Dedicated senior shapes his future in agriculture through FFA degree


Farming has been part of senior Cale Claussen’s life for as long as he can remember. Earning his FFA degree was a meaningful accomplishment for his entire family. Photo credit to Mark Mess.

Kushi Maridu, Co-Editor-in-Chief

High school is a time of exploration, preparing many students for the future educational journey and for the rest of their life. For one dedicated PV senior, Cale Claussen, his four years in high school were focused on achieving success in the agricultural field through his involvement in the Future Farmers of America (FFA) organization through North Scott. 

The FFA offers various levels of recognition to its members, signifying their growth and accomplishments. These levels include the Greenhand Degree, Chapter FFA Degree, State FFA Degree and the highest level of recognition, the American FFA Degree. The North Scott chapter, where Claussen received his degree from, currently has 187 agriculture students from 7th and 8th grades and 204 members from 9th to 12th grade.

This FFA degree represents the culmination of Claussen’s commitment and dedication to the FFA organization. To earn this prestigious recognition, Claussen actively engaged in a range of FFA activities, such as attending meetings, conferences, workshops and conventions, which included the State FFA Conference and completing an SAE (Supervised Agriculture Experience) project. His project focused on swine production while working at his neighbor’s hog confinement operation. 

Next, students must either earn and invest $1,500, work at least 375 hours in excess classwork or a combination of both. Claussen devoted many hours to meeting these requirements. “By working for my neighbor on his hog confinement operation, I had well over enough hours between power washing and doing chores on the weekends,” Claussen stated.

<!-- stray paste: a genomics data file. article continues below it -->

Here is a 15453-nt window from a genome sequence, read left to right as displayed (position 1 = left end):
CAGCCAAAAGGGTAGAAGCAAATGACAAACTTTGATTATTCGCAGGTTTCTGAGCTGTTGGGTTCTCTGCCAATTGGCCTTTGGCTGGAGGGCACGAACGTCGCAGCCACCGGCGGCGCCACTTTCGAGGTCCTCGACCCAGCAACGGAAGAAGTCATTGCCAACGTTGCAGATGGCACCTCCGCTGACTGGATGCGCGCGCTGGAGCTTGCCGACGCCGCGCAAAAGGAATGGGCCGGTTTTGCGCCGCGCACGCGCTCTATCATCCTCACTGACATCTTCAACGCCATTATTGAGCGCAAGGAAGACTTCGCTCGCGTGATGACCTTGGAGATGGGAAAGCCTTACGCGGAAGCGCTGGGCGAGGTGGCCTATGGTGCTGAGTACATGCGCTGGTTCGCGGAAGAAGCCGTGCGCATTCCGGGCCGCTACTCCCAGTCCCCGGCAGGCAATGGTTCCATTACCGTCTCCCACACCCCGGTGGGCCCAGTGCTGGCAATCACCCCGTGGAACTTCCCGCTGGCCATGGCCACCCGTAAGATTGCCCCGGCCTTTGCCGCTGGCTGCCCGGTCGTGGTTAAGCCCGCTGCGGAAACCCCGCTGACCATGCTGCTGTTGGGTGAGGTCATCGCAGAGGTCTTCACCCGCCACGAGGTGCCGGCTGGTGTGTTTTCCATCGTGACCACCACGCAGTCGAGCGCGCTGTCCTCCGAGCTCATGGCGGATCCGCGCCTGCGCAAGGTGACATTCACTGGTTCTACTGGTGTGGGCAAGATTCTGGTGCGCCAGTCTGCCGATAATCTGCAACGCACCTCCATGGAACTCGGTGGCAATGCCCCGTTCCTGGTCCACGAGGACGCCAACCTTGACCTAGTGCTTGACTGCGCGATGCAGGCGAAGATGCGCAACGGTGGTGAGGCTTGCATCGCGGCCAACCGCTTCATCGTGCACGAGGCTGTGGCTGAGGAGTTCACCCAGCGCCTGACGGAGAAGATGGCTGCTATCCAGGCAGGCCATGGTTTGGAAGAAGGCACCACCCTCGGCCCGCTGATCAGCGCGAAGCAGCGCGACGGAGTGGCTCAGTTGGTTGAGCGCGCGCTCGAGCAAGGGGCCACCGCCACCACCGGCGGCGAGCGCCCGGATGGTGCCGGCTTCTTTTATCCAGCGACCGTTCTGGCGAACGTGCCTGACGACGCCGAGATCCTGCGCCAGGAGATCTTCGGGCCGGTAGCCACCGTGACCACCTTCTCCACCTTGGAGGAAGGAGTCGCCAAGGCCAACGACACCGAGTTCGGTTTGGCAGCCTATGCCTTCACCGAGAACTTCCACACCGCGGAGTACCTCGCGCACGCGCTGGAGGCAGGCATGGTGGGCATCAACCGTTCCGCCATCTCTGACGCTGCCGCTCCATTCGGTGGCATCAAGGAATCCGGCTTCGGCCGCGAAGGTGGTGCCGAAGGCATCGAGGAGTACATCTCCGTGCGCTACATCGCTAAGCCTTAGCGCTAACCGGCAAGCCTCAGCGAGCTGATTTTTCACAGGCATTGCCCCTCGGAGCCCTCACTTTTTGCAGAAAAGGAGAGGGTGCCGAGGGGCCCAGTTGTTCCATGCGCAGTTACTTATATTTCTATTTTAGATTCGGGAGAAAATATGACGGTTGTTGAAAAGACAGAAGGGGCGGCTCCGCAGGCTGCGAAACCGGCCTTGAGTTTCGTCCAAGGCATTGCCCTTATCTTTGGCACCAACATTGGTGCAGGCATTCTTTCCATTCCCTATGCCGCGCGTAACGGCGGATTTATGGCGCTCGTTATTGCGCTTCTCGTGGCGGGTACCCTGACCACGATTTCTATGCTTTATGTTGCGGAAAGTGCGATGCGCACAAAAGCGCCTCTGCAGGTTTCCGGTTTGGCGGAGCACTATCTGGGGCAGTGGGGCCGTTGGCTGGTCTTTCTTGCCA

Senior Cale Claussen gives a speech on the FFA farm committee, which is in charge of nearly 70 acres of farmland. (Cale Claussen)

Leadership is a vital aspect of the FFA experience. Claussen assumed a leadership position within the North Scott FFA chapter, demonstrating his ability to inspire and guide his peers. He even became a part of the leadership team, holding the office of Treasurer.  “Alongside treasury, throughout my time in FFA, I have competed in many events. I have also been one of the co-chairs of the Farm Squad, which is almost 70 acres of farm ground that students are able to run with the supervision of local farmers and the FFA advisors,” Claussen continued.

This involvement showcases Claussen’s commitment to the organization and willingness to contribute to FFA’s mission: Making a positive difference in the lives of students by developing their potential for premier leadership, personal growth and career success through agricultural education.

Alongside his FFA involvement, Claussen maintained high academic standards by earning upstanding grades. During his senior year, Claussen traveled to North Scott every morning for his class on Ag Leadership and Communications from 7:45 – 8:45. Excelling in his agricultural education courses and demonstrating a comprehensive understanding of agricultural principles and normal common core classes, he exemplified a balanced work and academic life.

Candidates for the FFA degree must exemplify the core values upheld by the organization even after they graduate, including leadership, personal growth, responsibility, and community engagement. They should showcase their commitment to these values through their actions and contributions to the FFA community and beyond. “I will attend Northeast Iowa Community College this fall with a ‘major’ in the John Deere Tech program.  After two years of this program, I will come back to this community and work for Sinclair Tractor,” Claussen shared.

Claussen has proved that with hard work and dedication, anything is possible. His journey towards earning the prestigious FFA degree is not only a testament to his own personal growth, but also a shining example of the positive impact the FFA organization can have on young students.

“Between my brother, my mom, my Ag teacher and FFA Advisor Jacob Hunter and North Scott and Pleasant Valley working together, my brother was the first Pleasant Valley student to participate in FFA and receive his Iowa FFA Degree. This past year, he received his American FFA Degree, which is the highest degree the FFA Organization can bestow upon a member,” Claussen continued.  

“Following in his footsteps showed me that hard work pays off, and that you really do have to work for what you want to get.  Receiving my FFA Degree meant a lot to me because I am the second Pleasant Valley student to receive this award.  Within the next couple of years, I also plan to complete the application process for the American FFA Degree.”

As a community, it’s necessary to recognize the important role that the FFA plays in developing future agricultural leaders and encouraging their commitment to the industry. The organization’s hands-on approach to education and commitment to personal growth is something that should be celebrated and supported. Claussen’s achievement is a reminder that with passion and determination, hard work is the seed of boundless harvests. The future of agriculture is bright, as it is in the hands of inspiring individuals like Claussen.